Cancer Res Treat.  2019 Jan;51(1):12-23. 10.4143/crt.2017.273.

The Effect of Hospital Case Volume on Clinical Outcomes in Patients with Nasopharyngeal Carcinoma: A Multi-institutional Retrospective Analysis (KROG-1106)

  • 1Proton Therapy Center, Research Institute and Hospital, National Cancer Center, Goyang, Korea.
  • 2Department of Radiation Oncology, Yonsei University College of Medicine, Seoul, Korea.
  • 3Department of Radiation Oncology, Seoul St. Mary's Hospital, College of Medicine, The Catholic University of Korea, Seoul, Korea.
  • 4Department of Radiation Oncology, Seoul National University College of Medicine, Seoul, Korea.
  • 5Department of Radiation Oncology, Samsung Medical Center, Sungkyunkwan University School of Medicine, Seoul, Korea.
  • 6Department of Radiation Oncology, St. Vincent's Hospital, College of Medicine, The Catholic University of Korea, Suwon, Korea.
  • 7Department of Radiation Oncology, Pusan National University Hospital, Busan, Korea.
  • 8Department of Radiation Oncology, Ajou University School of Medicine, Suwon, Korea.
  • 9Department of Radiation Oncology, School of Medicine, Kyungpook National University, Daegu, Korea.
  • 10Department of Radiation Oncology, Dongsan Medical Center, Keimyung University School of Medicine, Daegu, Korea.
  • 11Department of Radiation Oncology, Yeouido St. Mary's Hospital, College of Medicine, The Catholic University of Korea, Seoul, Korea.
  • 12Department of Radiation Oncology, Chungnam National University School of Medicine, Daejeon, Korea.
  • 13Department of Radiation Oncology, Incheon St. Mary's Hospital, College of Medicine, The Catholic University of Korea, Incheon, Korea.
  • 14Department of Radiation Oncology, Chung-Ang University Hospital, Seoul, Korea.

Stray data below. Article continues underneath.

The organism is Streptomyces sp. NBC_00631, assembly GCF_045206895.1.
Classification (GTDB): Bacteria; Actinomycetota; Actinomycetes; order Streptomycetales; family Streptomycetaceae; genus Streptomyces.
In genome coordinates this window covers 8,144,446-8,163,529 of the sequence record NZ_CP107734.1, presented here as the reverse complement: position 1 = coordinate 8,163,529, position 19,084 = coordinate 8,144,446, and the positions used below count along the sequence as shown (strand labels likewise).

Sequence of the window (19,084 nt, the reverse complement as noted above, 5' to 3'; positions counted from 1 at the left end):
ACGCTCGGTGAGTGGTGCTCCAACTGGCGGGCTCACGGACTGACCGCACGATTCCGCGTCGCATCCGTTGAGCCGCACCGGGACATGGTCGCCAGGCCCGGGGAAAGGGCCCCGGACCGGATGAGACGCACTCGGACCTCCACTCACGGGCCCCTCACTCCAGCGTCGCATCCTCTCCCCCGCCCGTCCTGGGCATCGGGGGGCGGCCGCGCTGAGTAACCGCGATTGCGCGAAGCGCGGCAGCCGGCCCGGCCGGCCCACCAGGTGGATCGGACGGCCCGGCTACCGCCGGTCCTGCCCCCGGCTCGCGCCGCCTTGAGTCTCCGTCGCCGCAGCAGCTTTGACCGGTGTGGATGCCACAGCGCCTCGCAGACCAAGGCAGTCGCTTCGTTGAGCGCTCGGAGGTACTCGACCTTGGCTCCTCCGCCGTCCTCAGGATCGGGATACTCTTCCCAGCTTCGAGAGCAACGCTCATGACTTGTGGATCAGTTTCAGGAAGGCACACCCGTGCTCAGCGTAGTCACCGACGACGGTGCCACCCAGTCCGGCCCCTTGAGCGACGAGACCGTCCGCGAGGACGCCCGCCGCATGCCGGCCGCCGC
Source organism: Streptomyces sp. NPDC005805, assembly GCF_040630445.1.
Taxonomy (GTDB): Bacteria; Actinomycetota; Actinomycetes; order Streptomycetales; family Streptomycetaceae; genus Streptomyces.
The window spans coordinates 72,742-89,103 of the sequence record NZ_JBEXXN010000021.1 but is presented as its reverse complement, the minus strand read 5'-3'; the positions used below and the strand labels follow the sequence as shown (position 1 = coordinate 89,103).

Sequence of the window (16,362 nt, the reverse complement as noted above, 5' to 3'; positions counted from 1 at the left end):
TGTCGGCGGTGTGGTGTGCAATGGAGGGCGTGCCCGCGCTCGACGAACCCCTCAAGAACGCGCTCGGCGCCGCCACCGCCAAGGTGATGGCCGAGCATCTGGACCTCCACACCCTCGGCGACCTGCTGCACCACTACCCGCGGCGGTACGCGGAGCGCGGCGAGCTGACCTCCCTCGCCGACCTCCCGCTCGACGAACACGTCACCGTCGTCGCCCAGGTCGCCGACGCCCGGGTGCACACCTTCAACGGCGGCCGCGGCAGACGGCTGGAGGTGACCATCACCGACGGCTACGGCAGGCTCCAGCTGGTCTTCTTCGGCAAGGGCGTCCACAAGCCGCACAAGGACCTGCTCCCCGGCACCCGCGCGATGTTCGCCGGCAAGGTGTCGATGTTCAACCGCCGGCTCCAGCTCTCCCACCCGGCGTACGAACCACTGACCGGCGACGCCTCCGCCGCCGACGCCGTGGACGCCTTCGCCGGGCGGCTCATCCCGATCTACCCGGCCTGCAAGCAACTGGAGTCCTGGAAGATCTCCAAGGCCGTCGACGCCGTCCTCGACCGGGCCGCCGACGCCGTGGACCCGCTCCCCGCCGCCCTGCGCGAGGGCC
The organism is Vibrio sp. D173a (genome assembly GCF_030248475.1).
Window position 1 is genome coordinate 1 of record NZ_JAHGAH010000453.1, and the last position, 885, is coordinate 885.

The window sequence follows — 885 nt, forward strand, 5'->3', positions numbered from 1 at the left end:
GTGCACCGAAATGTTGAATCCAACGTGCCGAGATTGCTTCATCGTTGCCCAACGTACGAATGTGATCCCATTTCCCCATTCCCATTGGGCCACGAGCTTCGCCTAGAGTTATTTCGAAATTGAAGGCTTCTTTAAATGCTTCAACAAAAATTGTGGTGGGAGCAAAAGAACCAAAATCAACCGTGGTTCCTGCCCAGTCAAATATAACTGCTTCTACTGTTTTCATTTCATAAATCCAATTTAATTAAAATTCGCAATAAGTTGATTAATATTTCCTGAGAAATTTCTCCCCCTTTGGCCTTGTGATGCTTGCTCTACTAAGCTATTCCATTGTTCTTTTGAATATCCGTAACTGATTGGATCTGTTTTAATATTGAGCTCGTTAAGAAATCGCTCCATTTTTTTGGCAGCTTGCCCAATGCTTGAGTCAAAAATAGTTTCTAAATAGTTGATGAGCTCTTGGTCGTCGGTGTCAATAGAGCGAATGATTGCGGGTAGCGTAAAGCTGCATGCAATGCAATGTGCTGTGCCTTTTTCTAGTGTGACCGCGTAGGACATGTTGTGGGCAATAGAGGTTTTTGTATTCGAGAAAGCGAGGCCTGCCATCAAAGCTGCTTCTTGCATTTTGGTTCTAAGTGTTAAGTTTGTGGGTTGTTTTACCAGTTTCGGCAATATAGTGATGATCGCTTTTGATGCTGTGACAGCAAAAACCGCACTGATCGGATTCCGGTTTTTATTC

The purpose of this study was to investigate the effect of hospital case volume on clinical outcomes in patients with nasopharyngeal carcinoma (NPC).
Data on 1,073 patients with cT1-4N0-3M0 NPC were collected from a multi-institutional retrospective database (KROG 11-06). All patients received definitive radiotherapy (RT) either with three-dimensional-conformal RT (3D-CRT) (n=576) or intensity-modulated RT (IMRT) (n=497). The patients were divided into two groups treated at high volume institution (HVI) (n=750) and low volume institution (LVI) (n=323), defined as patient volume ≥ 10 (median, 13; range, 10 to 18) and < 10 patients per year (median, 3; range, 2 to 6), respectively. Endpoints were overall survival (OS) and loco-regional progression-free survival (LRPFS).
At a median follow-up of 56.7 months, the outcomes were significantly better in those treated at HVI than at LVI. For the 614 patients of propensity score-matched cohort, 5-year OS and LRPFS were consistently higher in the HVI group than in the LVI group (OS: 78.4% vs. 62.7%, p < 0.001; LRPFS: 86.2% vs. 65.8%, p < 0.001, respectively). According to RT modality, significant difference in 5-year OS was observed in patients receiving 3D-CRT (78.7% for HVI vs. 58.9% for LVI, p < 0.001) and not in those receiving IMRT (77.3% for HVI vs. 75.5% for LVI, p=0.170).
A significant relationship was observed between HVI and LVI for the clinical outcomes of patients with NPC. However, the difference in outcome becomes insignificant in the IMRT era, probably due to the standardization of practice by education.


Nasopharyngeal neoplasms; Hospital; Low- or high-volume; Treatment outcome; Three-dimensional conformal radiotherapy; Intensity-modulated radiotherapy

MeSH Terms

Cohort Studies
Disease-Free Survival
Follow-Up Studies
Nasopharyngeal Neoplasms
Radiotherapy, Intensity-Modulated
Retrospective Studies*
Treatment Outcome
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